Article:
MSN Revamps Site with Focus on Social Networking

Microsoft has unveiled a fairly significant redesign of the MSN web site, the first overhaul the site has seen in about a decade. The new MSN site incorporates social networking and could breathe some life back into the mostly dead concept of web portals.

The preview of the new design appears to be less cluttered and confusing--which isn't easy to do when also trying to convey as much information at-a-glance on one page as possible. The format and layout are very similar to what Yahoo and Google provide with their web portals, and you can customize it to display the information you want to see in the order you want to see it. Fairly standard stuff.

What makes the MSN site more compelling is the focus on social networking. Microsoft boasts around 600 million MSN.com users, and has stated that 52 percent of MSN users also use Facebook, while 14 percent also use Twitter. The numbers seem sketchy when you consider that Facebook only has around 300 million users so that would mean that every single one of them also uses MSN.com, but let's just say that a lot of MSN.com users also use Facebook.

The new design integrates Facebook and Twitter updates (along with Microsoft Windows Live) in the lower right corner of the page. The incorporation of the Facebook and Twitter feeds provides MSN.com users with the ability to keep tabs on status updates and tweets all in one place rather than having to open separate web sites or applications for each one.

If the new MSN.com design attracts more users, or more frequent visits by existing users, it is also a good thing for Microsoft's Bing search engine. Obviously, since MSN.com is a Microsoft site, the default search provider for the site is Bing. More MSN.com visitors wanting to find information on the Web equals more traffic for Bing.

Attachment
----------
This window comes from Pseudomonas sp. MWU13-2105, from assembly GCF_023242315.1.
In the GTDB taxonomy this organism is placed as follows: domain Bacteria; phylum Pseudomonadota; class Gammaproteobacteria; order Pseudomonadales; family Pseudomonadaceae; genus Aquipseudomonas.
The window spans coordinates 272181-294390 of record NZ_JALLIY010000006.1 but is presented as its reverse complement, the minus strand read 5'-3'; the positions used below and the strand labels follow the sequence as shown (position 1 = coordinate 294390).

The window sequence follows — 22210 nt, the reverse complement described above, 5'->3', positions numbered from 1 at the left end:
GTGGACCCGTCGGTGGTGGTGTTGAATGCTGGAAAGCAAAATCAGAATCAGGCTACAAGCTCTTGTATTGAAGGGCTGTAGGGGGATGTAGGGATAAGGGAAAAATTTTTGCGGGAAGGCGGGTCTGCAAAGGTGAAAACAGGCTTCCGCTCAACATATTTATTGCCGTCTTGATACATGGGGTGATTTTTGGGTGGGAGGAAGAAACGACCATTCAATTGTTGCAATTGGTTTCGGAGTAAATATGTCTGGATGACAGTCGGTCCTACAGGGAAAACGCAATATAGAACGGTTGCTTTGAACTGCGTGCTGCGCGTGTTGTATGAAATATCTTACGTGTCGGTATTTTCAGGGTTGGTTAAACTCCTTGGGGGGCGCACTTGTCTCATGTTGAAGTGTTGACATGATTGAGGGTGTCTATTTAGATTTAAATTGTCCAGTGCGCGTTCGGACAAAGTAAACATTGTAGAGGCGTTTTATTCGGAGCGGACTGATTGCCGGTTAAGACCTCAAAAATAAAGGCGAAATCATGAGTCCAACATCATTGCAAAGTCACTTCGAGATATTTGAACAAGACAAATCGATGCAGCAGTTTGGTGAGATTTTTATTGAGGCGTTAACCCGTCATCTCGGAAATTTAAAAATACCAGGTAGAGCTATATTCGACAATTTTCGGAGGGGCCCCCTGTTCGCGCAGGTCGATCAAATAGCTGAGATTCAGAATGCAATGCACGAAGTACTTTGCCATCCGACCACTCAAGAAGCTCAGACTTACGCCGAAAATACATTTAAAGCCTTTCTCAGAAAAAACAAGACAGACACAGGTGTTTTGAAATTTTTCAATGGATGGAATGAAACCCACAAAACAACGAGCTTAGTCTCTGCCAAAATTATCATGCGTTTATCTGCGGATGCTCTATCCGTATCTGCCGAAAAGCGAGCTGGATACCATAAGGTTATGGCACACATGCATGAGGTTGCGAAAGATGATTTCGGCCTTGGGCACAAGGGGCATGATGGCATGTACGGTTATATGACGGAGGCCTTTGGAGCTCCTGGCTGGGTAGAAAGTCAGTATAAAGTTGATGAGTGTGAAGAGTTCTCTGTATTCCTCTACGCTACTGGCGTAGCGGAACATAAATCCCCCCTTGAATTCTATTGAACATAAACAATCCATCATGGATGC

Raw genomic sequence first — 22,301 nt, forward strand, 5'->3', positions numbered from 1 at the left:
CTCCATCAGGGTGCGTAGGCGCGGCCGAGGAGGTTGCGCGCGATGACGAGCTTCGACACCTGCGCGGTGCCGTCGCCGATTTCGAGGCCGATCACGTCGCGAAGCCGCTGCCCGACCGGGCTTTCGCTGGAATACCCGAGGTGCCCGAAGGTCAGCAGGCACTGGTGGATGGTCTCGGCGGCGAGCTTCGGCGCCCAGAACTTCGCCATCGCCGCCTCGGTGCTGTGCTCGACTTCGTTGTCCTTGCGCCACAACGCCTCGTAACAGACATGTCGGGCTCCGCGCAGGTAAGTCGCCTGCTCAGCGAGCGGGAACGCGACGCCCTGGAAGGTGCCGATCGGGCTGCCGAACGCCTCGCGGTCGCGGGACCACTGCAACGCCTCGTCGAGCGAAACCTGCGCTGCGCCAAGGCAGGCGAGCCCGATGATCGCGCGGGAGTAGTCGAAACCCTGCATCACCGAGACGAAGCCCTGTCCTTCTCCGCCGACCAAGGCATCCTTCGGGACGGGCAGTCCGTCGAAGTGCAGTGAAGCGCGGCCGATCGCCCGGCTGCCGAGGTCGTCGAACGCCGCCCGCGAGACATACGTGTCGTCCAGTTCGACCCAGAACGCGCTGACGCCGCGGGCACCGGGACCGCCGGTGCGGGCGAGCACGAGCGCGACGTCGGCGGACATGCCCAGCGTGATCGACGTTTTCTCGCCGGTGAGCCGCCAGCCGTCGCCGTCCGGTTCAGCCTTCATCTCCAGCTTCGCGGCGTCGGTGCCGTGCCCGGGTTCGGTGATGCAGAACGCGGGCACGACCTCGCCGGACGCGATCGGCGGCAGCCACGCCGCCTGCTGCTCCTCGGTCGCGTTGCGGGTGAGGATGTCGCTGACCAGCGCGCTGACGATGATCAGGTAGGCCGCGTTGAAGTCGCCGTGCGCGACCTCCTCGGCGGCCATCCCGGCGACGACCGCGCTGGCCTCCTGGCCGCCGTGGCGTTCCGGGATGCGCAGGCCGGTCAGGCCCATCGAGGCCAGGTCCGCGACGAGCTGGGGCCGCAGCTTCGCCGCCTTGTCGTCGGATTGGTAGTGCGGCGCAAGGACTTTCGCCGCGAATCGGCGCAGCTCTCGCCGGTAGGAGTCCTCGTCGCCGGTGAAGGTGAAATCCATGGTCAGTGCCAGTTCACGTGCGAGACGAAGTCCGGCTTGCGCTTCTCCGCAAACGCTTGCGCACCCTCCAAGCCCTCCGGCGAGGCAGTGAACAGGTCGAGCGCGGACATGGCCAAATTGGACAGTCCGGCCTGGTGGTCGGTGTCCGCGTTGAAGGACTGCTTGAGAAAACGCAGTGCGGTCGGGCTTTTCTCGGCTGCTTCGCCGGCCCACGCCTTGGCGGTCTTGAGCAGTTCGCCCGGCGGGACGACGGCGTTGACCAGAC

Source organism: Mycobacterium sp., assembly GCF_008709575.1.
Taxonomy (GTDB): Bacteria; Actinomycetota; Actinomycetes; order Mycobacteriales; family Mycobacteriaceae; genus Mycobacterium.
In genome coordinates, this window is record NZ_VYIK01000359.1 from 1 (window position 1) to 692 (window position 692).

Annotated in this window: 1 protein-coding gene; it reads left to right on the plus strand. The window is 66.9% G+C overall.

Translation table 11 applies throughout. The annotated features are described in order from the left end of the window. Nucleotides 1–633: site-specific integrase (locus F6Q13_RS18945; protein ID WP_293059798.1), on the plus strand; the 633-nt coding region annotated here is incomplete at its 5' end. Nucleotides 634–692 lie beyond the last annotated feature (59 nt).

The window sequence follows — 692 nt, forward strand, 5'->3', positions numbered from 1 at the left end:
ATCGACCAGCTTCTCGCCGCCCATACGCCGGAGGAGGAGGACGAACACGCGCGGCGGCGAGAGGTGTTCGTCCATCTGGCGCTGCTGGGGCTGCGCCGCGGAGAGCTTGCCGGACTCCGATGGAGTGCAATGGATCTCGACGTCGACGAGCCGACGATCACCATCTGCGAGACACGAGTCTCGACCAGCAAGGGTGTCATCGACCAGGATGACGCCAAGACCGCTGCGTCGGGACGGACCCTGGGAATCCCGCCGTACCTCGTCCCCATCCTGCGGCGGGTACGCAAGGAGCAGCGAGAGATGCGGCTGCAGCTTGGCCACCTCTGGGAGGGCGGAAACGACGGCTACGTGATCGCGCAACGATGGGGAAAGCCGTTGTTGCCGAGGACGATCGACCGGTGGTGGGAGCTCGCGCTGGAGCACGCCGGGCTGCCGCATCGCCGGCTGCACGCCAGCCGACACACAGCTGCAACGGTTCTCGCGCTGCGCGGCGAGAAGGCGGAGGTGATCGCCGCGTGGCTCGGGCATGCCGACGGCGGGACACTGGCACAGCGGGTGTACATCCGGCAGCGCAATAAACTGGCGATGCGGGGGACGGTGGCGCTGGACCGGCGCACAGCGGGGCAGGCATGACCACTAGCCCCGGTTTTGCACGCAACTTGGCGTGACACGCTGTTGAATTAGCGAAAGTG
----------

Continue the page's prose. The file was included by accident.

The combination of Facebook, Twitter, and Bing also complete a sort of Internet circle of life following Microsoft's announcement recently that Facebook updates and Twitter tweets would be indexed and included in Bing searches. Now you can visit MSN.com, view your Facebook and Twitter feeds, and search the Web with Bing, which will include Facebook and Twitter posts. Its all one big, happy, Web 2.0 family.

Most people have dismissed the web portal as a dead concept. The Internet has evolved and users are more savvy and don't need their hands held America Online-style. They can forage their own way through the interwebs and find what they need. The web portal has been replaced by the fact that 'Google' is accepted as a verb (as in 'just Google it'), and users can now 'Bing, and decide'.

To paraphrase Mark Twain though, the reports of the death of the web portal have been greatly exaggerated. Users have matured and most no longer need the sort of coddling that a web portal provides, but what they do need is a filter. There is too much data available and users are faced with information overload. People need a streamlined, at-a-glance, overview of the information that is relevant to them and the web portal delivers that.

The web browser opens up to a home page by default. You may as well have it open up to a site like MSN.com that gives you the information you need (including your Facebook and Twitter updates) in a clean and simple format.

Tony Bradley is an information security and unified communications expert with more than a decade of enterprise IT experience. He tweets as @PCSecurityNews and provides tips, advice and reviews on information security and unified communications technologies on his site at tonybradley.com.

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